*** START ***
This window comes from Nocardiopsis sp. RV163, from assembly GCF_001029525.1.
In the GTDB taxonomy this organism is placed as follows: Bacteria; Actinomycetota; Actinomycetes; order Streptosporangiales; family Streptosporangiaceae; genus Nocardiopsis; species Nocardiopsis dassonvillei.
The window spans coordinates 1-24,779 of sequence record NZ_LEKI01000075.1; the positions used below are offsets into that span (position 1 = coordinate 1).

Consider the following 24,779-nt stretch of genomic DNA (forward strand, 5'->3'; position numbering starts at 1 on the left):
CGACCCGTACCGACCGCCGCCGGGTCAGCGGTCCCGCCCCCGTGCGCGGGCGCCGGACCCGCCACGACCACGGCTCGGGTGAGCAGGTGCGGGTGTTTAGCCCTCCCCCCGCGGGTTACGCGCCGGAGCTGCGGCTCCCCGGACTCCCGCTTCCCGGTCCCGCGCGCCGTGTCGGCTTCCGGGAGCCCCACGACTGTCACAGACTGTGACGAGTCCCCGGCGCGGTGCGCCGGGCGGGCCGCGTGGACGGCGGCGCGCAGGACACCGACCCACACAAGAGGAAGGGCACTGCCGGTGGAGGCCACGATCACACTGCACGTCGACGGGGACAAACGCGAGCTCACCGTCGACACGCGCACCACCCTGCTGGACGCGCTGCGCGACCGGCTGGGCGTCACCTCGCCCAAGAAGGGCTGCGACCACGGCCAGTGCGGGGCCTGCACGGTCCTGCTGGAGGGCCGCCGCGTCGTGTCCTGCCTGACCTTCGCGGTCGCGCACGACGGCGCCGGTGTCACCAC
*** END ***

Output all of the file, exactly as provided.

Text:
This window comes from Nocardiopsis sp. RV163, from assembly GCF_001029525.1.
In the GTDB taxonomy this organism is placed as follows: Bacteria; Actinomycetota; Actinomycetes; order Streptosporangiales; family Streptosporangiaceae; genus Nocardiopsis; species Nocardiopsis dassonvillei.
The window spans coordinates 1-24,779 of sequence record NZ_LEKI01000075.1; the positions used below are offsets into that span (position 1 = coordinate 1).

Consider the following 24,779-nt stretch of genomic DNA (forward strand, 5'->3'; position numbering starts at 1 on the left):
CGACCCGTACCGACCGCCGCCGGGTCAGCGGTCCCGCCCCCGTGCGCGGGCGCCGGACCCGCCACGACCACGGCTCGGGTGAGCAGGTGCGGGTGTTTAGCCCTCCCCCCGCGGGTTACGCGCCGGAGCTGCGGCTCCCCGGACTCCCGCTTCCCGGTCCCGCGCGCCGTGTCGGCTTCCGGGAGCCCCACGACTGTCACAGACTGTGACGAGTCCCCGGCGCGGTGCGCCGGGCGGGCCGCGTGGACGGCGGCGCGCAGGACACCGACCCACACAAGAGGAAGGGCACTGCCGGTGGAGGCCACGATCACACTGCACGTCGACGGGGACAAACGCGAGCTCACCGTCGACACGCGCACCACCCTGCTGGACGCGCTGCGCGACCGGCTGGGCGTCACCTCGCCCAAGAAGGGCTGCGACCACGGCCAGTGCGGGGCCTGCACGGTCCTGCTGGAGGGCCGCCGCGTCGTGTCCTGCCTGACCTTCGCGGTCGCGCACGACGGCGCCGGTGTCACCAC